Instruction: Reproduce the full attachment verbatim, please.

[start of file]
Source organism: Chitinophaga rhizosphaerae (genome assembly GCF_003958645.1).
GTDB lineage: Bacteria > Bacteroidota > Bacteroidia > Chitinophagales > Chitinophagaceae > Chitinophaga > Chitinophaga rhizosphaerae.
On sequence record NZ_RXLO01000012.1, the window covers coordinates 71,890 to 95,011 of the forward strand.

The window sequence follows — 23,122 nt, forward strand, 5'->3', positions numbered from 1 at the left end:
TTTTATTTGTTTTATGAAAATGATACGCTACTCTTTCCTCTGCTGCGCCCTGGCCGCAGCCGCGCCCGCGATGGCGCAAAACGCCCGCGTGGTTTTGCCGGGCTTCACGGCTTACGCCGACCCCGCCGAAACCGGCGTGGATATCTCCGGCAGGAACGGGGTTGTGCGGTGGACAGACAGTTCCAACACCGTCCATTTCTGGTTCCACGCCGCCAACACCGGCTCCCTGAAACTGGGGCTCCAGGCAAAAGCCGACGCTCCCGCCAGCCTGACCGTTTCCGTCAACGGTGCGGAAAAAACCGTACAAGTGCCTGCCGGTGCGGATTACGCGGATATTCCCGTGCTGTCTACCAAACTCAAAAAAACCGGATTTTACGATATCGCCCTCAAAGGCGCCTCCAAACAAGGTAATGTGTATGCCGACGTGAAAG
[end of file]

Source organism: Chitinophaga rhizosphaerae (genome assembly GCF_003958645.1).
GTDB lineage: Bacteria > Bacteroidota > Bacteroidia > Chitinophagales > Chitinophagaceae > Chitinophaga > Chitinophaga rhizosphaerae.
On sequence record NZ_RXLO01000012.1, the window covers coordinates 71,890 to 95,011 of the forward strand.

The window sequence follows — 23,122 nt, forward strand, 5'->3', positions numbered from 1 at the left end:
TTTTATTTGTTTTATGAAAATGATACGCTACTCTTTCCTCTGCTGCGCCCTGGCCGCAGCCGCGCCCGCGATGGCGCAAAACGCCCGCGTGGTTTTGCCGGGCTTCACGGCTTACGCCGACCCCGCCGAAACCGGCGTGGATATCTCCGGCAGGAACGGGGTTGTGCGGTGGACAGACAGTTCCAACACCGTCCATTTCTGGTTCCACGCCGCCAACACCGGCTCCCTGAAACTGGGGCTCCAGGCAAAAGCCGACGCTCCCGCCAGCCTGACCGTTTCCGTCAACGGTGCGGAAAAAACCGTACAAGTGCCTGCCGGTGCGGATTACGCGGATATTCCCGTGCTGTCTACCAAACTCAAAAAAACCGGATTTTACGATATCGCCCTCAAAGGCGCCTCCAAACAAGGTAATGTGTATGCCGACGTGAAAG